AIG thought it had successfully negotiated NY Attorney General Spitzer’s treacherous path, at least until yesterday. Evidently AIG is still under investigation for business practices that might be construed as unethical or illegal by the AG.
These business practices involve the sale of financial instruments that serve to “smooth” earnings for public companies, thereby making them appear to be more consistent, thereby pleasing analysts and investors.
To those of us in the managed care field, this is mildly interesting. What is more interesting is the spread of the investigations, from sham bids to contingent commissions to financial products to inappropriate business practices. Some industries, notably Workers’ Comp managed care, may be particularly vulnerable to this type of inquiry, as it is rife with special deals and considerations.
The Concentra subpoena is likely a reflection of the growing scope of Spitzer’s investigation. As other AGs, notably Blumenthal in Connecticut and Insurance Commissioners such as Garamendi in CA take note, they may well want to add their investigative prowess to the mix.
Concentra (CISI) announced today that it has received a subpoena from the New York State Attorney General requesting “documents and information regarding CISI’s relationships with third party administrators and health care providers in connection with the NYAG’s review of contractual relationships in the workers’ compensation industry.”
Any speculation regarding the specific reasons for the investigation would be just that. However, some general statements can be made about business practices in the WC managed care industry that may be influencing the AG’s investigation.
1. It is common for managed care firms to pay third party administrators (TPAs) a percentage of their revenues from business referred by the TPA. Typically this is in the 5% range.
2. While most TPAs “disclose” this arrangement, it is often contained within language that makes it fairly difficult to discern the actual meaning. For example, there may be wording similar to “the TPA reserves the right to assess an administrative fee on vendors used by the client”.
3. There is a long-established tradition of gifts from managed care vendors to claims adjusters, managers, and other staff, with either an overt or subtle link between the gifts and future business. These gifts can occasionally “cross the line” into expensive territory.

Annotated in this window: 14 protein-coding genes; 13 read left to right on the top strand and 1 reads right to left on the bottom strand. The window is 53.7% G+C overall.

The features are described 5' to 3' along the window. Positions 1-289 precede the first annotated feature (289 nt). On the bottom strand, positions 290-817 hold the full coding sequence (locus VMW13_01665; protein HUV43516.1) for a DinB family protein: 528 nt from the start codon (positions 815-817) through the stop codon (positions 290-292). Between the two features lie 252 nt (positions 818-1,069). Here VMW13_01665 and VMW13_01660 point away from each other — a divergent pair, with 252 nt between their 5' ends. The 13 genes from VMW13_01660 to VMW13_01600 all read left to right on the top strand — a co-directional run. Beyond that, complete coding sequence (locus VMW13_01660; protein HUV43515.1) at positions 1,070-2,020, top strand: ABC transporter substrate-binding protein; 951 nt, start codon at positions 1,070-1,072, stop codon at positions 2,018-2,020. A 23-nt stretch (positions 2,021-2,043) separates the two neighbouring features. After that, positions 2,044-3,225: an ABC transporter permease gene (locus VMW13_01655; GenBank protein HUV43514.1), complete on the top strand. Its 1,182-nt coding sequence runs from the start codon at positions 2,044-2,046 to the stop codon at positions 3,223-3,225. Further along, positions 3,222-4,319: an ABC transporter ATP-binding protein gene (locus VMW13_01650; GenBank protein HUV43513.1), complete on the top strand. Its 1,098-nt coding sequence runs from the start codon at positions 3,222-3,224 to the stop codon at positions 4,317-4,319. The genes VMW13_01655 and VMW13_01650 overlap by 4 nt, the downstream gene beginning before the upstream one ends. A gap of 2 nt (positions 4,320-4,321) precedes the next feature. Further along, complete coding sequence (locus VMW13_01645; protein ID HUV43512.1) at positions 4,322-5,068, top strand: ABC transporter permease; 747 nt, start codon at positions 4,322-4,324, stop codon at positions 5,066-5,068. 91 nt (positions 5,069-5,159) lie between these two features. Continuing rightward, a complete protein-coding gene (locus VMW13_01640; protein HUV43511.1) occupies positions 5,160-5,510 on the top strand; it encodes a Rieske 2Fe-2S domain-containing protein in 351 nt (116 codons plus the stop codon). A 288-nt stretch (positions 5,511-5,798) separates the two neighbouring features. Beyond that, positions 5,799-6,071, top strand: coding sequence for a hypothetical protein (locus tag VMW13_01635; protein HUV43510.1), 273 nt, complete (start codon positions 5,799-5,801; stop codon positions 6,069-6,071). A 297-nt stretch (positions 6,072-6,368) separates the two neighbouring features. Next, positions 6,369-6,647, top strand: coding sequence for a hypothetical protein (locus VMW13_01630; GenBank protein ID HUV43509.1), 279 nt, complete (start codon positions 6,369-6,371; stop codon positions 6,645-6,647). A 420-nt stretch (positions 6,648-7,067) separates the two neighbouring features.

4. At the very least, the “percentage of savings” method of paying for network services does incent the TPA to utilize networks that over-utilize and over-charge for savings.
This is not meant to imply that any of the above activities were or are going on at Concentra. As the largest WC managed care firm, they may just be the most apparent target.
Over the last year or so, there has been quite a bit of speculation, especially in the workers comp arena, about First Health’s future. Consulting clients in particular were unsure of the future direction of the company, as it seemed to have lost its way, embarking on diverse acquisitions, gaining a (well-deserved) reputation for arrogance and heavy-handedness in client relations, and in the process losing credibility both among customers and in the equity markets. Now that First Health is part of Coventry Health Care, a little historical perspective may help shed some light on what went wrong.
The first question is – did anything go wrong? Past management would likely argue that all was according to plan. To refute that (potential) argument, one need look only at the stock price, which declined significantly over the last couple years. I doubt that was “part of the plan”.
One can categorize most of FH’s problems as due to the Innovator’s Dilemma, Clayton Christensen’s terrifically insightful explanation of what happens to companies that fight like hell to hold onto and improve products and services whose time has past. FH was very successful in building and growing a WC network business, one that came to dominate the WC industry and by so doing generated a disproportionate share of the company’s profits. As the market matured, FH did what most companies in maturing markets d – they grew by acquisition. CCN, HealthNet employer services, and Priority Services were all acquired to consolidate share, freeze out competitors, and solidify customer relations. What FH failed to do, and what caused them pain and is likely to continue to afflict Coventry, is innovate.
Continue reading What happened to First Health?
Oklahoma Gov. Brad Henry introduced a Workers Com reform program that calls for significant changes in the state’s workers’ comp laws.
Interestingly, the governor linked the WC reform to his efforts to reduce uninsurance in the state. According to the ClaimsGuides article;
“Gov. Henry believes a new health insurance program for small business will work in concert with the reform package to help drive down comp costs. Approved by Oklahoma voters in November, the Oklahoma Health Care Initiative includes a premium assistance program that will help business owners provide insurance to their employees. Industry observers believe Oklahoma’s high percentage of uninsured residents increases comp claims because uninsured employees are more likely to seek medical treatment through their employer.”
Key elements of the initiative include:
–revised network standards and provider eligibility/recruitment along w employee choice within the network
–adoption of treatment guidelines
–increased use of Independent Medical Exams
–faster implementation of insurer rate changes
–adoption of a Medicare-based fee schedule
–require use of generic drugs when possible
–require preauth on some medical procedures.
Remember, this is just the first salvo in what will likely be an ongoing and cumbersome process of redoing WC laws in OK. We can only be sure that whatever the final result is, it will not be identical to Gov. Henry’s proposal.
The long-awaited acquisition of First Health by Coventry for cash and stock totaling $1.8 billion or so has closed. The “old” FH management (Wristen, Dickerson, Dills et al) has departed as of 1/28/05, leaving Mary Baranowski as the remaining SVP and Art Lynch as VP Workers Compensation.
Now, the only question is what will McDonough et al (Coventry exec tasked w managing the acquisition) do with the various pieces of First Health.
We’ll be paying close attention, as FH is the dominant player in the WC managed care business, has a major presence in the group health world, and has several ancillary businesses.